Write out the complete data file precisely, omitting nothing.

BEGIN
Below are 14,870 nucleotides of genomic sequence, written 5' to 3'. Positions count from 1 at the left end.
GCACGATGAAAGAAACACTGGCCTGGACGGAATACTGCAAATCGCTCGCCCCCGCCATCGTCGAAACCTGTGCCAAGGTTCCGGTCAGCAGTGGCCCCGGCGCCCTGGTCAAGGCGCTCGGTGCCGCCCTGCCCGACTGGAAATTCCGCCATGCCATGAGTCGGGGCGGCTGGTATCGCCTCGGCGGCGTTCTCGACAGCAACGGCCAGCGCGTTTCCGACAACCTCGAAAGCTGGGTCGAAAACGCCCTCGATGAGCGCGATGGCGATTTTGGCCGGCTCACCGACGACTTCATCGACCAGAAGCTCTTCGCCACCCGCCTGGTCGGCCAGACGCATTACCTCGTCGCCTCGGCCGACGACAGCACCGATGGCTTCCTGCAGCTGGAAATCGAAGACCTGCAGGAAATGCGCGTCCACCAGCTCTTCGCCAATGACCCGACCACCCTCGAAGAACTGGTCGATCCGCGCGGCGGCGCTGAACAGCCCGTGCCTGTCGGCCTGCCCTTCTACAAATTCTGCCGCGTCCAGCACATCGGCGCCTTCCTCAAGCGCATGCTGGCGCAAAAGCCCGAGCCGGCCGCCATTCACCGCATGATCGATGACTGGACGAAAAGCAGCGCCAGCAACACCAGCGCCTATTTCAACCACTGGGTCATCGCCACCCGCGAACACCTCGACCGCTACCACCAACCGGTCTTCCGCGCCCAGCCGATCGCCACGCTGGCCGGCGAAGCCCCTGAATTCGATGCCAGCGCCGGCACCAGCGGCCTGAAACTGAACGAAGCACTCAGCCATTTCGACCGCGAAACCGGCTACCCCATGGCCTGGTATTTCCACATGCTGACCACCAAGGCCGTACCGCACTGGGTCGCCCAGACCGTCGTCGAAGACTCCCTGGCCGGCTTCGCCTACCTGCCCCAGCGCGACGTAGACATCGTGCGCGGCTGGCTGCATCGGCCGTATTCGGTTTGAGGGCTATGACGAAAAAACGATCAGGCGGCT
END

Below are 14,870 nucleotides of genomic sequence, written 5' to 3'. Positions count from 1 at the left end.
GCACGATGAAAGAAACACTGGCCTGGACGGAATACTGCAAATCGCTCGCCCCCGCCATCGTCGAAACCTGTGCCAAGGTTCCGGTCAGCAGTGGCCCCGGCGCCCTGGTCAAGGCGCTCGGTGCCGCCCTGCCCGACTGGAAATTCCGCCATGCCATGAGTCGGGGCGGCTGGTATCGCCTCGGCGGCGTTCTCGACAGCAACGGCCAGCGCGTTTCCGACAACCTCGAAAGCTGGGTCGAAAACGCCCTCGATGAGCGCGATGGCGATTTTGGCCGGCTCACCGACGACTTCATCGACCAGAAGCTCTTCGCCACCCGCCTGGTCGGCCAGACGCATTACCTCGTCGCCTCGGCCGACGACAGCACCGATGGCTTCCTGCAGCTGGAAATCGAAGACCTGCAGGAAATGCGCGTCCACCAGCTCTTCGCCAATGACCCGACCACCCTCGAAGAACTGGTCGATCCGCGCGGCGGCGCTGAACAGCCCGTGCCTGTCGGCCTGCCCTTCTACAAATTCTGCCGCGTCCAGCACATCGGCGCCTTCCTCAAGCGCATGCTGGCGCAAAAGCCCGAGCCGGCCGCCATTCACCGCATGATCGATGACTGGACGAAAAGCAGCGCCAGCAACACCAGCGCCTATTTCAACCACTGGGTCATCGCCACCCGCGAACACCTCGACCGCTACCACCAACCGGTCTTCCGCGCCCAGCCGATCGCCACGCTGGCCGGCGAAGCCCCTGAATTCGATGCCAGCGCCGGCACCAGCGGCCTGAAACTGAACGAAGCACTCAGCCATTTCGACCGCGAAACCGGCTACCCCATGGCCTGGTATTTCCACATGCTGACCACCAAGGCCGTACCGCACTGGGTCGCCCAGACCGTCGTCGAAGACTCCCTGGCCGGCTTCGCCTACCTGCCCCAGCGCGACGTAGACATCGTGCGCGGCTGGCTGCATCGGCCGTATTCGGTTTGAGGGCTATGACGAAAAAACGATCAGGCGGCT